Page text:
Beam Software

Company Meta:
Other Names:
Beam International, 1991 Beam Group starts LaserBeam Entertainment, as subsidiary to publish Nintendo games, and obtain Nintendo License for Australian market , 1997 Smarty Pants, a division of Beam International devoted to Educational Multimedia, beginning with its award-winning Language for Kids series
Worked on:

Alfred Milgrom and Naomi Besen established Melbourne House as the London distribution arm for their general book publishing company in 1977. In the early 1980s, Milgrom read an article in the Australian Financial Review that discussed publishing ‘How To’ books for the emerging home computer market. For Milgrom, who has a background in computer science from The University of Melbourne, this was an opportunity to combine his two loves – computers and publishing. As a result, Melbourne House was one of the first publishers to put out books detailing the Sinclair operating system and machine coding. Books such as Milgrom’s “30 Programs for the ZX80” secured it a foothold in the UK computing market.

By the end of 1980, Milgrom and Besen moved back to Melbourne, Australia but maintained Melbourne House as a London-based publishing company. They had decided a logical expansion on computer book publishing would be the development of games. Code had to be written for the books and they may as well publish it as software rather than just words on paper. Using a combination of both their names, BEAM Software was born. Beam’s very first employee William Tang was a University of Melbourne Computer Science student who worked out of the Milgrom’s living room in his summer break.

Being geographically far away made software development for the UK market a challenge for Beam. In 1981 Milgrom travelled to London to present  one of the Beam Software’s first games created by him and Tang for the ZX80, only to be met with the release of the Sinclair ZX81. It was an incredibly valuable lesson about the industry, and how fast things  change  for Milgrom.  Melbourne House moved quickly to publish program books for the ZX81 building a relationship with Psion, a UK software developer who had an agreement to supply games to Sinclair Research. This relationship gave them the ‘heads up’ on all new hardware developments and enabled Beam to release the famous “Horace” series through Psion that were packaged with the Spectrum.

After the “Horace” games Beams next big success was the graphical text adventure “The Hobbit” which fitted precisely into it 48K on the Spectrum. It was based on J.R.R Tolkien’s book which came packaged with the game, a ploy Milgrom had used to secure rights to the licence. Designed by Veronkia Megler and Philip Mitchell Beams two Melbourne University students who were to be Beam’s 2nd and 3rd staff members “The Hobbit” was  a result of Milgrom’s early fascination with Scott Adams’s Adventure International series. Milgrom suspected you could do more than two-word command logical puzzles of Adams games. For “The Hobbit” Mitchell went on to develop a  sophisticated parser with a vocabulary of over 800 words and the ability to combine verbs nouns and adverbs and link commands. Megler created a fascinating persistent world where time passed, objects had simple physics and characters and creatures independently went about their business. the popularity of “The Hobbit” saw Beam porting it to over nine platforms. After a while Melbourne House choose to concentrate on games publishing, phasing out book publishing.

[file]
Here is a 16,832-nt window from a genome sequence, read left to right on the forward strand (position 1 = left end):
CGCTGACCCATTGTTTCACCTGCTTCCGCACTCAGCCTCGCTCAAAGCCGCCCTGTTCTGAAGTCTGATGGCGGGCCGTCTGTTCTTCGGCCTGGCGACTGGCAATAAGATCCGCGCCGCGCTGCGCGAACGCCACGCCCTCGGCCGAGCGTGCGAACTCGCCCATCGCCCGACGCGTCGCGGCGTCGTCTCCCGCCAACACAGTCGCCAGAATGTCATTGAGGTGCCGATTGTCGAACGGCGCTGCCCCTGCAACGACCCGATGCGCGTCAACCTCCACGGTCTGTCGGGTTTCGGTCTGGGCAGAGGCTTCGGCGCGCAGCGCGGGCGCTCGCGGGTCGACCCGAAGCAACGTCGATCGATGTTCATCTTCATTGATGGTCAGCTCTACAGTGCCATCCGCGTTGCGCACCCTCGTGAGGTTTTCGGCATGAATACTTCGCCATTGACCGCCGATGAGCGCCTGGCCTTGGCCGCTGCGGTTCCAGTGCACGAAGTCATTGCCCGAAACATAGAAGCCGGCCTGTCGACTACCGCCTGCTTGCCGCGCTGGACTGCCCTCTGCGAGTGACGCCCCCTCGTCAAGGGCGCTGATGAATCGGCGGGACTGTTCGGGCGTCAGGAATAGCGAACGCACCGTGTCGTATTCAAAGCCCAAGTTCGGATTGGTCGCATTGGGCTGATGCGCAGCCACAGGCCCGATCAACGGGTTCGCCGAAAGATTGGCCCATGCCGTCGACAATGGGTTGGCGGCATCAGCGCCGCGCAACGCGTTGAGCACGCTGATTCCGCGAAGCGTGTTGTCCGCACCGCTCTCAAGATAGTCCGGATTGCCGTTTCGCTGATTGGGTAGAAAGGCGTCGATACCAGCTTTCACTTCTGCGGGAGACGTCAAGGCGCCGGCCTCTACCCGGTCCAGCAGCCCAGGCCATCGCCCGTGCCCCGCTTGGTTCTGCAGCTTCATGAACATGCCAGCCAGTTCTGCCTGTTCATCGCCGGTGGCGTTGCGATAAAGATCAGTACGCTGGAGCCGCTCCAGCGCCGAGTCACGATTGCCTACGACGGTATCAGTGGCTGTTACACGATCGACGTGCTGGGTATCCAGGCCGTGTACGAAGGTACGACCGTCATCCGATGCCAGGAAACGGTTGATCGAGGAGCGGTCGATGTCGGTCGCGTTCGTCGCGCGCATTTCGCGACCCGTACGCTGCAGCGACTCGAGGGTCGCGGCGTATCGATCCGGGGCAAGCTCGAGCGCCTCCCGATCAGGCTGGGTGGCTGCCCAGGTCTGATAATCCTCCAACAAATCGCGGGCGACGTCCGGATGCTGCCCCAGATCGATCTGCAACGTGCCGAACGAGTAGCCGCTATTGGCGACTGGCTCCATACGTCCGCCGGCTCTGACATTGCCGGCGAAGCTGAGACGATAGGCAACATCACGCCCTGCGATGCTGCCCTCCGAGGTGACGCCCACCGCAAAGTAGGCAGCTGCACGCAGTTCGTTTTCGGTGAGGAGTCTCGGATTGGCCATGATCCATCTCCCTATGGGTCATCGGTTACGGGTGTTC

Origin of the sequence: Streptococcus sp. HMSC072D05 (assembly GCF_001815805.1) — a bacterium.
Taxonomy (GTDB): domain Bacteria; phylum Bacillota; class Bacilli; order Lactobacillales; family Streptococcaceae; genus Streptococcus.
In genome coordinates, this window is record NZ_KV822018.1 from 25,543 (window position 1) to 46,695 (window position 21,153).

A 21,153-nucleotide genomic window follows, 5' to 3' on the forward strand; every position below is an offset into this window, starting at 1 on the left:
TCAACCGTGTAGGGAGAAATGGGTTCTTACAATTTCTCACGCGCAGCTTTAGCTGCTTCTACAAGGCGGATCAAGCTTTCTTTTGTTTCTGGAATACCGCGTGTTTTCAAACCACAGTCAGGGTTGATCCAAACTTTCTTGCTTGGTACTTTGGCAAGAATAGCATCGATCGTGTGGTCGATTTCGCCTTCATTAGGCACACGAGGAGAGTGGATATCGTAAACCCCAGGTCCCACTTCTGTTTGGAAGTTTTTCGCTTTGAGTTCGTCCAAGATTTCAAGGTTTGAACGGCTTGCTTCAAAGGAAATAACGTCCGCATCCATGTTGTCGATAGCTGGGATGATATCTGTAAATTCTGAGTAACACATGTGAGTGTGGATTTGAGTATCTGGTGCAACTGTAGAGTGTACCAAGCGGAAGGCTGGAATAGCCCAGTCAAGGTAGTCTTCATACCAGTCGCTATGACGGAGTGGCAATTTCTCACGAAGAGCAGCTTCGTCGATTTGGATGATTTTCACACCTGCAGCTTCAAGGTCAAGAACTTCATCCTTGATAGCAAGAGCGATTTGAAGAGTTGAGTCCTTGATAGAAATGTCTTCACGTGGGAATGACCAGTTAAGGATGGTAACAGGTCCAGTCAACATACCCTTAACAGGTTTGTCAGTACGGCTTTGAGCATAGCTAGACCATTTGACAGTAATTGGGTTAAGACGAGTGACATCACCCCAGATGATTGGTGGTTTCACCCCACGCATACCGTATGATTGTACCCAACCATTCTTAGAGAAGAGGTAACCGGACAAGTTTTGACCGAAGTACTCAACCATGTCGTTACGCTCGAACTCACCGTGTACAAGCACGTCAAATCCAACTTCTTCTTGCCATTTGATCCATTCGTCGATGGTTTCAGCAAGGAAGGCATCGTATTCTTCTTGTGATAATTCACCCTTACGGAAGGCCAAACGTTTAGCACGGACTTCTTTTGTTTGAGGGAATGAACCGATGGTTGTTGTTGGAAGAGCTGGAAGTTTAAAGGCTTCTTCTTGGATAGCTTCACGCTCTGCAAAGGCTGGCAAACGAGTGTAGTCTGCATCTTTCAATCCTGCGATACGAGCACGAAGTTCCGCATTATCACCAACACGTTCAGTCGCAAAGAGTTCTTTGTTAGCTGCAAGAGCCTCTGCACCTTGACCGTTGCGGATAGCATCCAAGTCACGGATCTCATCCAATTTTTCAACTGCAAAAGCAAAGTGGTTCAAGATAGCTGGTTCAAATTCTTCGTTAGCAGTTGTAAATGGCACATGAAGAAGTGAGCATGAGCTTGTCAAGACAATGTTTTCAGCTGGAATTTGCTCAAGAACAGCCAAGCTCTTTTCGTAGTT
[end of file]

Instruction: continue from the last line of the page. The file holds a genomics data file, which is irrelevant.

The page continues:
By the end of The Hobbit Beam Software had 6-8 employees. Realising that the colour platforms would become the norm, as a result of the success of the Spectrum, Beam decided they should hire someone who could specialise in graphics, which would allow for games to enter a new level of complexity. At this stage, however, there was no established ‘graphic artist’ position within the gaming industry, with most graphics being designed by programmers. Resolution on screens were small, a typical Spectrum game character may be about 32 by 32 pixles. Beam put out a call for graphic artists, telling them to create a very tiny flip-book as a way of attempting to explain this new industry position. Coming back with an expressive pixilated clown on a unicycle was Beam Software’s first graphic designer, Russel Comte. The business continued this way – deciding that someone has too much work to do, working out how to break it up and then hire for these newly defined positions. Suddenly Beam had project managers, story board writers, different level programmers and an in-house composer.